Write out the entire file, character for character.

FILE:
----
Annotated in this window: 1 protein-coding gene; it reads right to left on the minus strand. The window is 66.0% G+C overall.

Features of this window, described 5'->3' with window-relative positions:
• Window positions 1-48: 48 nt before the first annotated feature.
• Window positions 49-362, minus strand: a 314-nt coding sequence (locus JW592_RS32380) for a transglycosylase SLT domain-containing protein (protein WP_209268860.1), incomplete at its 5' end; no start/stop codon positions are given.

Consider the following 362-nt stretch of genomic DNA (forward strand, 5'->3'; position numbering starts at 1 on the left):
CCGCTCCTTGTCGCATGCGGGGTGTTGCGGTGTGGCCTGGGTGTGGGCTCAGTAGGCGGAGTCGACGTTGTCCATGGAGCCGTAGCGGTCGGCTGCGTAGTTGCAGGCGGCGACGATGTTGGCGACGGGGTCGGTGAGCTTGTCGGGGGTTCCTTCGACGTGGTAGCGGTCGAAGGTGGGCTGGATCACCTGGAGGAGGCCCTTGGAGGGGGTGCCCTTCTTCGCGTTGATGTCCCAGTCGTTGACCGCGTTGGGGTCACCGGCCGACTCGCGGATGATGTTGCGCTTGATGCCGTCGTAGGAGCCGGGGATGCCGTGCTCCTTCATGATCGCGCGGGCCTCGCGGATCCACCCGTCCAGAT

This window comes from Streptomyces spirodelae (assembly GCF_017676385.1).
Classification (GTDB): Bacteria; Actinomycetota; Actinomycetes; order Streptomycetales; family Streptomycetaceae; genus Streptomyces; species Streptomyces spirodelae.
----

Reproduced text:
Annotated in this window: 1 protein-coding gene; it reads right to left on the minus strand. The window is 66.0% G+C overall.

Features of this window, described 5'->3' with window-relative positions:
• Window positions 1-48: 48 nt before the first annotated feature.
• Window positions 49-362, minus strand: a 314-nt coding sequence (locus JW592_RS32380) for a transglycosylase SLT domain-containing protein (protein WP_209268860.1), incomplete at its 5' end; no start/stop codon positions are given.

Consider the following 362-nt stretch of genomic DNA (forward strand, 5'->3'; position numbering starts at 1 on the left):
CCGCTCCTTGTCGCATGCGGGGTGTTGCGGTGTGGCCTGGGTGTGGGCTCAGTAGGCGGAGTCGACGTTGTCCATGGAGCCGTAGCGGTCGGCTGCGTAGTTGCAGGCGGCGACGATGTTGGCGACGGGGTCGGTGAGCTTGTCGGGGGTTCCTTCGACGTGGTAGCGGTCGAAGGTGGGCTGGATCACCTGGAGGAGGCCCTTGGAGGGGGTGCCCTTCTTCGCGTTGATGTCCCAGTCGTTGACCGCGTTGGGGTCACCGGCCGACTCGCGGATGATGTTGCGCTTGATGCCGTCGTAGGAGCCGGGGATGCCGTGCTCCTTCATGATCGCGCGGGCCTCGCGGATCCACCCGTCCAGAT

This window comes from Streptomyces spirodelae (assembly GCF_017676385.1).
Classification (GTDB): Bacteria; Actinomycetota; Actinomycetes; order Streptomycetales; family Streptomycetaceae; genus Streptomyces; species Streptomyces spirodelae.